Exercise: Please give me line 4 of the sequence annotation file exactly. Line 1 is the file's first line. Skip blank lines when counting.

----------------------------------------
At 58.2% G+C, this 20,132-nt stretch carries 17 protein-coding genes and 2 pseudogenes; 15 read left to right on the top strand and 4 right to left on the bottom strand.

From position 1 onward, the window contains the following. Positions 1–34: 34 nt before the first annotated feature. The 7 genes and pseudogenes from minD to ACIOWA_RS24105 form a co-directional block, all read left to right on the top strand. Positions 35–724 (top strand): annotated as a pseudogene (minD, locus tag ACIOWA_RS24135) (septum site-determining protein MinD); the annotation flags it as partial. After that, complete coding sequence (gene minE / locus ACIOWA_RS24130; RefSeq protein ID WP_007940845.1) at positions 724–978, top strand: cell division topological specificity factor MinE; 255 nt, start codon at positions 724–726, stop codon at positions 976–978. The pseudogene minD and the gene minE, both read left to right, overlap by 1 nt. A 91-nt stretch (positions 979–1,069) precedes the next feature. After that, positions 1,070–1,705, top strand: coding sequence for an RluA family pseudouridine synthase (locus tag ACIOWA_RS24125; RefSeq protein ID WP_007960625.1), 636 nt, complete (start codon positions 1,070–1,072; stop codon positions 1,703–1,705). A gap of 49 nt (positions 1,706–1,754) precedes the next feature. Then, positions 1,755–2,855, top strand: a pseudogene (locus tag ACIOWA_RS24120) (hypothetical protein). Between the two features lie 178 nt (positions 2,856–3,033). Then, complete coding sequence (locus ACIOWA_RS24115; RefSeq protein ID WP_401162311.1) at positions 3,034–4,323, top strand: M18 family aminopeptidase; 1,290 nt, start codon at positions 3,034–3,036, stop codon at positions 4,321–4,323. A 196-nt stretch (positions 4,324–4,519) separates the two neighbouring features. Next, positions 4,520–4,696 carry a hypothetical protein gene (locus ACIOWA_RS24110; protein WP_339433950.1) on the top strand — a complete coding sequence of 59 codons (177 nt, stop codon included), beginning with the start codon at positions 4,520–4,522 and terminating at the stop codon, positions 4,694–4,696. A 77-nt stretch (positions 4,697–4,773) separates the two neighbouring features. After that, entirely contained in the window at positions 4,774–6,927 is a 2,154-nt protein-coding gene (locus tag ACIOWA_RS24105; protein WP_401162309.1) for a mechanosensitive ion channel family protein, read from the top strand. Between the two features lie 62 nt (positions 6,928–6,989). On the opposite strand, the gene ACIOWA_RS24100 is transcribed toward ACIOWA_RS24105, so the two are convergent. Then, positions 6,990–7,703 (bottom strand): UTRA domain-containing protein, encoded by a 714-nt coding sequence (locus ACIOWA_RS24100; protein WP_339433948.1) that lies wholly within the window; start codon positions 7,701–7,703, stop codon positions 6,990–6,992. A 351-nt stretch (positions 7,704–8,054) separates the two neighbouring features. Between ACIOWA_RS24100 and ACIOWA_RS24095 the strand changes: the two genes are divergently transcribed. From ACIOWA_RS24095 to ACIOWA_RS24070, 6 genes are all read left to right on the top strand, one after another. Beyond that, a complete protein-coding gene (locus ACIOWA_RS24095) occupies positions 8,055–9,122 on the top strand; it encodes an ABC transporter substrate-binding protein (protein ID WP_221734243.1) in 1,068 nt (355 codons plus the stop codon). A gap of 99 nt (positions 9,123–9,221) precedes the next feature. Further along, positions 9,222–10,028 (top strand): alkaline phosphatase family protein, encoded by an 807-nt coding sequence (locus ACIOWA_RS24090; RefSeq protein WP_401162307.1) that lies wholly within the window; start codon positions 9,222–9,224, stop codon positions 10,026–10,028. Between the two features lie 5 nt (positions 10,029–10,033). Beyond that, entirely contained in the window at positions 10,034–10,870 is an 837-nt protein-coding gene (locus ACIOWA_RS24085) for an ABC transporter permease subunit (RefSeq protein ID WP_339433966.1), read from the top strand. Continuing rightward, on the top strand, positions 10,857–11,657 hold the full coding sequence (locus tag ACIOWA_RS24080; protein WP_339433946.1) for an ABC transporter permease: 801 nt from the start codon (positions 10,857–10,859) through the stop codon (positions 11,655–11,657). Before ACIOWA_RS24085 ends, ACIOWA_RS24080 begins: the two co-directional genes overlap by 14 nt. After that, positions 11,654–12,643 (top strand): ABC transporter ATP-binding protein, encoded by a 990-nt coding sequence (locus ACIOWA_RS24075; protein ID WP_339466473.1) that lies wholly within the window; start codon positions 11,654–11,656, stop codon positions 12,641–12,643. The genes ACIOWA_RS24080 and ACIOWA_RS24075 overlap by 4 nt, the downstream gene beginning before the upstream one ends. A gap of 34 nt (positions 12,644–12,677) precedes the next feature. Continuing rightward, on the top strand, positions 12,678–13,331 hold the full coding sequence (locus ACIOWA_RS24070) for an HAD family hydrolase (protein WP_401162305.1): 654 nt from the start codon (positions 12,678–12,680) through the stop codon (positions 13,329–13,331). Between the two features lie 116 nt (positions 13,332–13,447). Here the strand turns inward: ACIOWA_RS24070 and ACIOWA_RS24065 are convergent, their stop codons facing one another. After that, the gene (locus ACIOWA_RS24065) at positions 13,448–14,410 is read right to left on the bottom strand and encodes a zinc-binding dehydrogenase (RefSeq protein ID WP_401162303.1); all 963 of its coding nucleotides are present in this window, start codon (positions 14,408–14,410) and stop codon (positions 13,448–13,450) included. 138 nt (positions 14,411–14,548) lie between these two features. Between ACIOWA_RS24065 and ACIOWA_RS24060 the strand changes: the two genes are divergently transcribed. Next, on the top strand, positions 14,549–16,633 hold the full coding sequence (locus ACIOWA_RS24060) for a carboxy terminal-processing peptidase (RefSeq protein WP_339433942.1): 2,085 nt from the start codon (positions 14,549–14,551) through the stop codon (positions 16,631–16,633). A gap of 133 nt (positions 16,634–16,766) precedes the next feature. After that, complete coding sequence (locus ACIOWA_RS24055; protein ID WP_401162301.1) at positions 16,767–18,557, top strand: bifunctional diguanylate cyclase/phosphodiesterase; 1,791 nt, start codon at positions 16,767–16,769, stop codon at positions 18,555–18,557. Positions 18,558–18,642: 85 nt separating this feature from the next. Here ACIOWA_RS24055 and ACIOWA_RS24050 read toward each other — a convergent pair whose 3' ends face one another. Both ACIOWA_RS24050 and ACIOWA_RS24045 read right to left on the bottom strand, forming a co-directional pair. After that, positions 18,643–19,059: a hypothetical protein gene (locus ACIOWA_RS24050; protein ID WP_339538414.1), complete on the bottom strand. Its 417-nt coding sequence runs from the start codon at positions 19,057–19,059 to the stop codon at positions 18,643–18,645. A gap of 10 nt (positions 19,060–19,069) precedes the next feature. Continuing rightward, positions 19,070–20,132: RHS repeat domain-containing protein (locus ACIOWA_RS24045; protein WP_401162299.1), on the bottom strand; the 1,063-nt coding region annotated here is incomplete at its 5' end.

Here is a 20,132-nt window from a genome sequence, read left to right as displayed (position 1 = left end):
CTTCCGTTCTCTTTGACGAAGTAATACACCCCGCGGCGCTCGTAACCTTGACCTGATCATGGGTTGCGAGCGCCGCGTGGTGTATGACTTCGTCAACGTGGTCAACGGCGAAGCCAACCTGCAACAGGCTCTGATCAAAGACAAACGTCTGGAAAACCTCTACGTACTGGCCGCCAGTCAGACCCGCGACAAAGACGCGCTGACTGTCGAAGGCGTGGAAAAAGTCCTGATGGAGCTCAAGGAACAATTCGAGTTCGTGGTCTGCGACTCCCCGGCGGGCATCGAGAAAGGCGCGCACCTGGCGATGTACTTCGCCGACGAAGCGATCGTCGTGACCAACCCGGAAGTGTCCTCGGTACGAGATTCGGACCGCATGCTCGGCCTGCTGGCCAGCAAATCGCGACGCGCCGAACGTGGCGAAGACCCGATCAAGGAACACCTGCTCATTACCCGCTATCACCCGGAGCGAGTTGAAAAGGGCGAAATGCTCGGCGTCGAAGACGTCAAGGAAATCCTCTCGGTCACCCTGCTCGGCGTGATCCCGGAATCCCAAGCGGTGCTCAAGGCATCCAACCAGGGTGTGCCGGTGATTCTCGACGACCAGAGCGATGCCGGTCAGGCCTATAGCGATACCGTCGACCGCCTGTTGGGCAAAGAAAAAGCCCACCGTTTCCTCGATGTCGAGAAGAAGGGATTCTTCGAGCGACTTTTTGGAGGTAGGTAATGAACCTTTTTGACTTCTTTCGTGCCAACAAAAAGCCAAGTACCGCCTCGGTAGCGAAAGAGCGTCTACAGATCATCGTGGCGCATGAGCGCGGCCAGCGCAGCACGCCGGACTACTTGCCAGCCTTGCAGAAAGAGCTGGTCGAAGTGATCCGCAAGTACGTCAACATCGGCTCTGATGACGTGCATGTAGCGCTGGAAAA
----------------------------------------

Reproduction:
CTTCCGTTCTCTTTGACGAAGTAATACACCCCGCGGCGCTCGTAACCTTGACCTGATCATGGGTTGCGAGCGCCGCGTGGTGTATGACTTCGTCAACGTGGTCAACGGCGAAGCCAACCTGCAACAGGCTCTGATCAAAGACAAACGTCTGGAAAACCTCTACGTACTGGCCGCCAGTCAGACCCGCGACAAAGACGCGCTGACTGTCGAAGGCGTGGAAAAAGTCCTGATGGAGCTCAAGGAACAATTCGAGTTCGTGGTCTGCGACTCCCCGGCGGGCATCGAGAAAGGCGCGCACCTGGCGATGTACTTCGCCGACGAAGCGATCGTCGTGACCAACCCGGAAGTGTCCTCGGTACGAGATTCGGACCGCATGCTCGGCCTGCTGGCCAGCAAATCGCGACGCGCCGAACGTGGCGAAGACCCGATCAAGGAACACCTGCTCATTACCCGCTATCACCCGGAGCGAGTTGAAAAGGGCGAAATGCTCGGCGTCGAAGACGTCAAGGAAATCCTCTCGGTCACCCTGCTCGGCGTGATCCCGGAATCCCAAGCGGTGCTCAAGGCATCCAACCAGGGTGTGCCGGTGATTCTCGACGACCAGAGCGATGCCGGTCAGGCCTATAGCGATACCGTCGACCGCCTGTTGGGCAAAGAAAAAGCCCACCGTTTCCTCGATGTCGAGAAGAAGGGATTCTTCGAGCGACTTTTTGGAGGTAGGTAATGAACCTTTTTGACTTCTTTCGTGCCAACAAAAAGCCAAGTACCGCCTCGGTAGCGAAAGAGCGTCTACAGATCATCGTGGCGCATGAGCGCGGCCAGCGCAGCACGCCGGACTACTTGCCAGCCTTGCAGAAAGAGCTGGTCGAAGTGATCCGCAAGTACGTCAACATCGGCTCTGATGACGTGCATGTAGCGCTGGAAAA